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Report: Paterno, Penn State covered up allegations against Sandusky

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Louis J. Freeh says coach Joe Paterno and Penn State officials did not pursue allegations again Jerry Sandusky for fear of bad publicity. (Associated Press)

Ten days before Joe Paterno died of lung cancer in January, Penn State’s Hall of Fame football coach who preached “success with honor” told a federal grand jury that he knew nothing about inappropriate contact between Jerry Sandusky and boys other than a 2001 incident in a locker room shower.

But emails in former FBI Director Louis J. Freeh’s much-anticipated 267-page report of alleged misconduct at Penn State by the longtime assistant coach - released Thursday - tell a starkly different story.

The sordid tale began May 4, 1998, when an 11-year-old boy’s mother told the University Police Department that Sandusky showered with her son in the Lasch Football Building on Penn State’s campus. Athletic director Tim Curley then emailed Gary Schultz, vice president for business and finance, and university President Graham Spanier the next day regarding the investigation with the subject of “Joe Paterno.”

“I have touched base with the coach,” Mr. Curley wrote. “Keep us posted.”

Eight days later, Mr. Curley wrote to Mr. Schultz: “Anything new in this department? Coach is anxious to know where it stands.” “Coach” likely refers to Paterno, according to Mr. Freeh’s report. A senior Penn State official, the report says, described Mr. Curley as Paterno’s “errand boy.”

As Penn State police investigated the claim - charges were never brought against Sandusky - handwritten notes from a confidential file that Mr. Schultz kept detailed the progress. One entry described the account of a second boy that matched the first: “Locker room. Wrestling. Kissed on head. Hugging from behind in shower.”

“Behavior - at best inappropriate @ worst sexual improprieties,” Mr. Schultz wrote. “At min - Poor judgement … Is this the opening of pandora’s (sic) box? Other children?”

After the police investigation was closed, Mr. Schultz sent a now-haunting email to Mr. Spanier, Mr. Curley and university Police Chief Thomas Harmon.

“He was a little emotional and expressed concern as to how this might have adversely affected the child,” Mr. Schultz wrote of Sandusky on June 9, 1998. “I think the matter has been appropriately investigated and I hope it is now behind us.”

The involvement of Paterno and Penn State’s high-ranking leadership in the 1998 case casts in a much different light the much-publicized 2001 incident - where Mike McQueary, then a graduate assistant coach, came upon what he believed was Sandusky raping a boy in the Lasch Football Building’s showers.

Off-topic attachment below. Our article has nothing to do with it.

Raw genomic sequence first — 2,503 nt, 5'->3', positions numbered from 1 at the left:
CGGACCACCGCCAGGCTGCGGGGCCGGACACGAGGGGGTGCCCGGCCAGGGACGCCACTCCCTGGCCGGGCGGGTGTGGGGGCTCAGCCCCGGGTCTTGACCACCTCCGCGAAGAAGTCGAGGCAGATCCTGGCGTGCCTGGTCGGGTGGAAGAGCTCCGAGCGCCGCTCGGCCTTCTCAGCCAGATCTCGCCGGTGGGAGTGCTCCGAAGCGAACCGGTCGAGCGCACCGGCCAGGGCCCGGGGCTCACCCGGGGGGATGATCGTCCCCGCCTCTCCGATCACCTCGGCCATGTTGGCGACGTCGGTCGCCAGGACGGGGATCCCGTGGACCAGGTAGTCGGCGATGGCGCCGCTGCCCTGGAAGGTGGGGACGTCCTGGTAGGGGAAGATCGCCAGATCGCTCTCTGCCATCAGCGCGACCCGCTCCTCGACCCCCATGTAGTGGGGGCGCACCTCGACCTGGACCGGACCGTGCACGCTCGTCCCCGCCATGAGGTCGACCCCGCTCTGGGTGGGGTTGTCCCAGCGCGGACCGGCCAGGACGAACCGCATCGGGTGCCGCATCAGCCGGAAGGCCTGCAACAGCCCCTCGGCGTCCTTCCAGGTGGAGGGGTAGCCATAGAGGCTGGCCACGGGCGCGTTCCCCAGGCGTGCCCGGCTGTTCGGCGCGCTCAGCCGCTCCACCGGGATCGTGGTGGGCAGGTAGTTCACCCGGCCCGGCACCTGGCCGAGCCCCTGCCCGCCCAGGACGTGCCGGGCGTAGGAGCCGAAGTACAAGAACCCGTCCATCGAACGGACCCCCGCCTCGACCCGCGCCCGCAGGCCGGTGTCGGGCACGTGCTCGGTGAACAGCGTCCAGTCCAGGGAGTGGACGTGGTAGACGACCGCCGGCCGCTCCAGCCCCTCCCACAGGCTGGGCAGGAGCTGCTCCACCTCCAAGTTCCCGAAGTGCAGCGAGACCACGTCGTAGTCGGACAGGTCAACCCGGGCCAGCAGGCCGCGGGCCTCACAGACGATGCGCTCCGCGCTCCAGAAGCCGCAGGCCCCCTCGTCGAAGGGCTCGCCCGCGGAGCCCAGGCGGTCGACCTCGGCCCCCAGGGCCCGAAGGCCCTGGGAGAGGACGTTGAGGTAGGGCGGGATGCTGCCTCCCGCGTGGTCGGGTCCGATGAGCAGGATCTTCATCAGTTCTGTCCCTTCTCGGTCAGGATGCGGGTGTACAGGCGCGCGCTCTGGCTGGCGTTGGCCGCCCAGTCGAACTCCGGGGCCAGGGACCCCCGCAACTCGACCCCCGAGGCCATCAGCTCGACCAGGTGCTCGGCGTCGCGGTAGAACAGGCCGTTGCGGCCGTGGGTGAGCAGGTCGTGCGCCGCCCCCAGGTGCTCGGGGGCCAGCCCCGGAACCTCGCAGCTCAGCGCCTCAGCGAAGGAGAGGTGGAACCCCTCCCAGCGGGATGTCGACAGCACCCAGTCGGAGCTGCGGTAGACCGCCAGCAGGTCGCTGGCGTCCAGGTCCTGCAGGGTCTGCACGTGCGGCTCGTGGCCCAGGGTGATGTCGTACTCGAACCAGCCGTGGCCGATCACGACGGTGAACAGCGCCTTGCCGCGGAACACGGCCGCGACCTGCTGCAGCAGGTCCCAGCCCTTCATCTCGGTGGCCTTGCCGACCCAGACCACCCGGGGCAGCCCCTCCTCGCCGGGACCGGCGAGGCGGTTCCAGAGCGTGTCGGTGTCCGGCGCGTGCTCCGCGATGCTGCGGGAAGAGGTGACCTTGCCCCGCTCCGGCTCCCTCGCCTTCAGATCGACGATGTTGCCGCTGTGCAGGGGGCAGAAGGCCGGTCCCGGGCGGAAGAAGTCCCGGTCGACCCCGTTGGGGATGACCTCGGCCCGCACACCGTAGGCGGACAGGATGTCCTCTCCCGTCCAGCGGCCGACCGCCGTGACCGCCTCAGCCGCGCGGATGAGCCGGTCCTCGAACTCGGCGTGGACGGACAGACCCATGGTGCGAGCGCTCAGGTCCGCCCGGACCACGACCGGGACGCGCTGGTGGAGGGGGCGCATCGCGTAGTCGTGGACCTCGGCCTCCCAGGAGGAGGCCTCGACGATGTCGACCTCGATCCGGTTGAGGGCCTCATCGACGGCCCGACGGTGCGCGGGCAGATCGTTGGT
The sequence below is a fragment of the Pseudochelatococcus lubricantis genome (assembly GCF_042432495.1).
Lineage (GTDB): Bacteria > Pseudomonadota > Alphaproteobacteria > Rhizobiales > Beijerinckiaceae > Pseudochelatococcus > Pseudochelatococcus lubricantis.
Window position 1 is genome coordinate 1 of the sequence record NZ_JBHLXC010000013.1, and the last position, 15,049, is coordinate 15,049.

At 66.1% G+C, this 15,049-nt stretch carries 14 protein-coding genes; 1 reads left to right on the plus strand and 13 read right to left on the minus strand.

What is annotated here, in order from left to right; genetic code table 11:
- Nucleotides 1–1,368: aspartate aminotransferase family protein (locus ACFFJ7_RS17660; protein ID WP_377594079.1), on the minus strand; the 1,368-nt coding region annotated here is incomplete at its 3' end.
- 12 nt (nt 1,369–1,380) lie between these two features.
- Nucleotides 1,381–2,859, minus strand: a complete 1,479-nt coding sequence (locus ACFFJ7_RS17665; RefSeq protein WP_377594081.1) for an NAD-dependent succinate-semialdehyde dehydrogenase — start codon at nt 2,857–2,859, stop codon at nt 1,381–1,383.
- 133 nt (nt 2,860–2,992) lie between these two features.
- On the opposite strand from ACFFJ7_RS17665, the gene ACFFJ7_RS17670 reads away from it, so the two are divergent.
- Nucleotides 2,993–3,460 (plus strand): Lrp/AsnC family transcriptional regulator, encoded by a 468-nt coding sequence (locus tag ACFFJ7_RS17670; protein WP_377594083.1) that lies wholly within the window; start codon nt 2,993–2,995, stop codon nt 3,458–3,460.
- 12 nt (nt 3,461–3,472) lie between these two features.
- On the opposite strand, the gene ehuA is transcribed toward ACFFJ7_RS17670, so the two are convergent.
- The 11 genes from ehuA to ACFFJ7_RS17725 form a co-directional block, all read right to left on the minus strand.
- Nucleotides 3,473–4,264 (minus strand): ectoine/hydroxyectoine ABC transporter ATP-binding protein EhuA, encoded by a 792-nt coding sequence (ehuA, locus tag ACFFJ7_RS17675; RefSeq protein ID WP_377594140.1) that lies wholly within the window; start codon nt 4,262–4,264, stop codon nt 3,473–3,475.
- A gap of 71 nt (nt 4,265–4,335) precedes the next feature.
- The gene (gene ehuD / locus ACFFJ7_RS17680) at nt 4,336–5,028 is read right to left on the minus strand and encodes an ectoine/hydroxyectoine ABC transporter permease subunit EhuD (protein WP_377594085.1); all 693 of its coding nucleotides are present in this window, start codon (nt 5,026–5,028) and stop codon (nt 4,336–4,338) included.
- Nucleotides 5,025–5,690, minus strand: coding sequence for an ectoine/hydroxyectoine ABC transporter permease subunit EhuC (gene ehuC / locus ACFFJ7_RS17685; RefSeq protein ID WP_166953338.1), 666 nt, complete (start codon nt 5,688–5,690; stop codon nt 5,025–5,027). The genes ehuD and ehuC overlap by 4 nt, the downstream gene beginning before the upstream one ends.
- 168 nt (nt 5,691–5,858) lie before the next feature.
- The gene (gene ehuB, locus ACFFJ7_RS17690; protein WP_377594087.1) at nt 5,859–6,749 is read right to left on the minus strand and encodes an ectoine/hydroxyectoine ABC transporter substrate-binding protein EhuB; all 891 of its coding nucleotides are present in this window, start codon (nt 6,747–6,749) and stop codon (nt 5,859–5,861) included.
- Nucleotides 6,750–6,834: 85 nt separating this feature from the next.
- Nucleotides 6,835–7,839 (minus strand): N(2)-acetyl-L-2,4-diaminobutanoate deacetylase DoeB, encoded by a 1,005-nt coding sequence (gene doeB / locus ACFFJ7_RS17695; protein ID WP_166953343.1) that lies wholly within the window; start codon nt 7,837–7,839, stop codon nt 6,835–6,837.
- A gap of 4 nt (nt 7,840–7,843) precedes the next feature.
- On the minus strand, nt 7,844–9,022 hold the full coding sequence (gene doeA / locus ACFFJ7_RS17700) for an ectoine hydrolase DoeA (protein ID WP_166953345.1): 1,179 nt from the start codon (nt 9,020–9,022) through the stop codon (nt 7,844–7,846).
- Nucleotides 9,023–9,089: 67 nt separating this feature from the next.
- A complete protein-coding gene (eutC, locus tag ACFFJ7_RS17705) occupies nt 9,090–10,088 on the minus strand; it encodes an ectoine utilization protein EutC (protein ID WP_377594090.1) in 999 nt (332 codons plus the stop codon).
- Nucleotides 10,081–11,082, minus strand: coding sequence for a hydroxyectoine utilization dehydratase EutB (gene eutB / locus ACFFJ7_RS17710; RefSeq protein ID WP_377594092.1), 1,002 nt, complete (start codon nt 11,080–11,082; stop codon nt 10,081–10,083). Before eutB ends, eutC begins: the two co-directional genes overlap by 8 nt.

Mr. McQueary told Paterno what he had seen on Feb. 10, 2001, but the coach waited a day to say anything, so as not to interfere with anyone’s weekend, the report says. Paterno then relayed Mr. McQueary’s concerns to Mr. Curley and Mr. Schultz, who told Mr. Spanier.

Mr. Freeh’s eight-month investigation uncovered handwritten notes from Mr. Schultz marked “confidential” that the university official did not mention in two interviews with investigators.

According to those notes, Mr. Curley and Mr. Schultz met Feb. 12, 2001, and ” eviewed 1998 history” and “[a]greed [Curley] will discuss w JVP [Paterno] & advise (sic) we think [Curley] should meet w JS [Sandusky] on Friday.”

More of Mr. Schultz’s notes came from a “2/25/01” meeting, which suggested that Sandusky be told to “avoid bringing children alone into Lasch Bldg.” It also advised that the matter be reported to the “Dept of Welfare” and that the chairman of the Board of Second Mile be told - asking “who’s the chair??”

Second Mile was a nonprofit organization for underprivileged and at-risk children founded by Sandusky.

But that path was nixed in a Feb. 27, 2001, email apparently referencing Paterno.

“After giving it more thought and talking it over with Joe yesterday - I am uncomfortable with what we agreed were the next steps,” Mr. Curley emailed Mr. Spanier and Mr. Schultz. “I would plan to tell [Sandusky] we are aware of the first situation. I would indicate we feel there is a problem and we want to assist the individual to get professional help.”

Mr. Spanier, who approved the Curley suggestion the same day, later told Mr. Freeh’s investigators that the university never had a previous issue with an employee showering with children.

“The only downside for us is if the message isn’t ‘heard’ and acted up, and we then become vulnerable for not having reported it,” Mr. Spanier emailed Mr. Curley and Mr. Schultz. “The approach you outline is humane and a reasonable way to proceed.”

Mr. Freeh’s report concludes that “despite their knowledge of the criminal investigation of Sandusky, Spanier, Schultz, Paterno and Curley took no action to limit Sandusky’s access to Penn State’s facilities or took any measures to protect children on their campuses.”

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